Gupta's a bit of a ham, he was probably just exaggerating. Besides, if they nuked Beijing, there's absolutely no way that China would let that lie, regardless of how they spun it.
The above two tropers are correct. I think that "Beijing" here is being used in the same way that we Brits use "Westminster", and the Americans use "Washington" as shorthand for their respective governments. Besides, nowhere is it mentioned that the missile being launched at the city is nuclear.
It pretty clearly isn't, as the missile exploding is what takes out Carver's ship at the end, and while the blast obviously isn't nuclear (not that it exploding like that would cause a nuclear reaction) there's no mention of contamination of any sort or radiation concerns.
Carver's plan would've worked perfectly if he had bothered to set up some reason why his media outlets learned about this story long before official stories did. MI-6 was only onto Carver because his newspaper ran the story before the official sources had even announced that anything had happened. For that matter, it wouldn't have gone nearly as far as it did if Bond didn't tip Carver off the first time they meet.
Carver did have a cover story of getting his information from the Vietnamese government. It's just it was too quick to be believable. Carver's impatience was his undoing.
MI-6 was onto Carver because they had traced the signal that had set the 'Devonshire'' off course to one of his satellites. It was Bond who commented on the newspaper and found the timing odd, but even if he hadn't M was already planning on sending him to spy on Carver via his wife. So, while it was a foolish and ego-driven move, printing the story early was not the "only" reason they were onto him at all.
This seems like a minor thing, but when Bond is breaking into Carver's headquarters and finds the encoder in the safe, he picks up some drugs (looks like crystal meth, but don't quote me). Were those Carver's or Gupta's?
Pick one. Or both. The drugs, adult magazines and bundles of money are to show they're dirty. Since Gupta was told to place the decoder in a safe place it's probably his.
Related to this, but why was a very expensive and likely highly sensitive satellite being idly kept in a Hamburg office building? Shouldn't it have been in a clean room, or at the launch site?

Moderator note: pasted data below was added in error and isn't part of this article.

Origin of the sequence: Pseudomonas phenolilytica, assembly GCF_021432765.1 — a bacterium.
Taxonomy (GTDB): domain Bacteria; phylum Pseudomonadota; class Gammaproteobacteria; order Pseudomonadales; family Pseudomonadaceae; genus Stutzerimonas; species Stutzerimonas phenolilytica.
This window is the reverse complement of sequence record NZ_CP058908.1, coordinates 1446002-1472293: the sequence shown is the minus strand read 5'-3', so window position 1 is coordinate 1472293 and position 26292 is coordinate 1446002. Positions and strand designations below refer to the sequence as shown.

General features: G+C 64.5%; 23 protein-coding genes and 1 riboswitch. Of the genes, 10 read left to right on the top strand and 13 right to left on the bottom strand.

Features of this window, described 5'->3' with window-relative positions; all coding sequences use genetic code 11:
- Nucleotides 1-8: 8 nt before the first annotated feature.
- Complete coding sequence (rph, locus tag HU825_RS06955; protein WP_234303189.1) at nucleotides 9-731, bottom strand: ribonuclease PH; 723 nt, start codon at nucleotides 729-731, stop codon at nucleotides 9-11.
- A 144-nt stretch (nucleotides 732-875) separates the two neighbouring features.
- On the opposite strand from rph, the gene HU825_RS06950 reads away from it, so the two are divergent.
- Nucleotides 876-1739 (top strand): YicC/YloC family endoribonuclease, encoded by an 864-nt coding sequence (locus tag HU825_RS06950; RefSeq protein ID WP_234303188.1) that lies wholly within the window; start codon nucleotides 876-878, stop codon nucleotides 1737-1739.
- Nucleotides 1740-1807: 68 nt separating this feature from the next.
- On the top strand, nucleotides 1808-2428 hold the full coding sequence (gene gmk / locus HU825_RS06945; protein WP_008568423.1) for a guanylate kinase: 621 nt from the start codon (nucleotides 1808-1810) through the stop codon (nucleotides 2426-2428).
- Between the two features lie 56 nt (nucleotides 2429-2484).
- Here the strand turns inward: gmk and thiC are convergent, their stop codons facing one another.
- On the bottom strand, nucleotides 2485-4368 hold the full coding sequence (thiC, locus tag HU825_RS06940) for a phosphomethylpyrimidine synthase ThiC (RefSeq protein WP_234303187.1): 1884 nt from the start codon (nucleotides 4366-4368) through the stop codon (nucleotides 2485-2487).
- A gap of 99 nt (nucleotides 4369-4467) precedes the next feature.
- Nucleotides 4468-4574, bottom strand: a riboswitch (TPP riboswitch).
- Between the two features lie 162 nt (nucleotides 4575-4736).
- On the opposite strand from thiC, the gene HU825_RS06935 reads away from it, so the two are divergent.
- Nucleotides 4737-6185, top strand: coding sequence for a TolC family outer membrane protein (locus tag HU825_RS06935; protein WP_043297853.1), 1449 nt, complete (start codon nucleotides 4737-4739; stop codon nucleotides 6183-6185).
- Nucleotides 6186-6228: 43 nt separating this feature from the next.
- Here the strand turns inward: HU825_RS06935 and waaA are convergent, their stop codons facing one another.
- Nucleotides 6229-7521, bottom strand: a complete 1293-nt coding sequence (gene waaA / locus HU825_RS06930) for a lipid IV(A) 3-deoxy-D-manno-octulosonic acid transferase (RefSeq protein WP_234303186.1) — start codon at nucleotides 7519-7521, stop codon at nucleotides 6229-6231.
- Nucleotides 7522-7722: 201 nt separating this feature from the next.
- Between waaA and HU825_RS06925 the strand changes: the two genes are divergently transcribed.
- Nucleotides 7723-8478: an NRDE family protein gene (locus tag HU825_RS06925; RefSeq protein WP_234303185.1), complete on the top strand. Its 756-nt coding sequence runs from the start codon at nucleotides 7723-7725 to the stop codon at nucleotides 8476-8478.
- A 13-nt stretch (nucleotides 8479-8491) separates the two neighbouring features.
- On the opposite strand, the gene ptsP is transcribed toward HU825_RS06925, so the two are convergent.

Gupta based on a couple of appearances is not all that bright in some areas, being something of a slob to Carver's tastes. It's actually a masterstroke in a way, if MI-6 are sniffing around they would be looking to said clean room or launch site. Given how powerful Carver is a Hamburg office building would be maybe the fiftieth place they look.
The satellite was very obviously a mock-up.
As far as the world is concerned, Carver is a legitimate multinational businessman. When Bond breaks into one of his offices, he's pursued by armed thugs who keep trying to kill him. They're security guards, not military. Why try to kill him instead of capture him or report him to the authorities?
Bond knows too much - and, in police custody, he could still contact MI-6 for aid and to relay information.
Plus, they're kind of running a major international crime out of that building as well. It's a laboratory not even Carver's wife is supposed to know about, with the clear implication that the stealth ship, the drill, and the satellites used in the operation are being designed and at least partially built there. Calling the police on Bond leads to the police asking the reasonable question of what Bond was doing there in the first place, which potentially leads the police towards further, more awkward questions about what exactly Carver and his crew are up to. Carver has plenty of reason not to want any authorities, particularly those with the legal authority to investigate and arrest him, nosing around in his operations.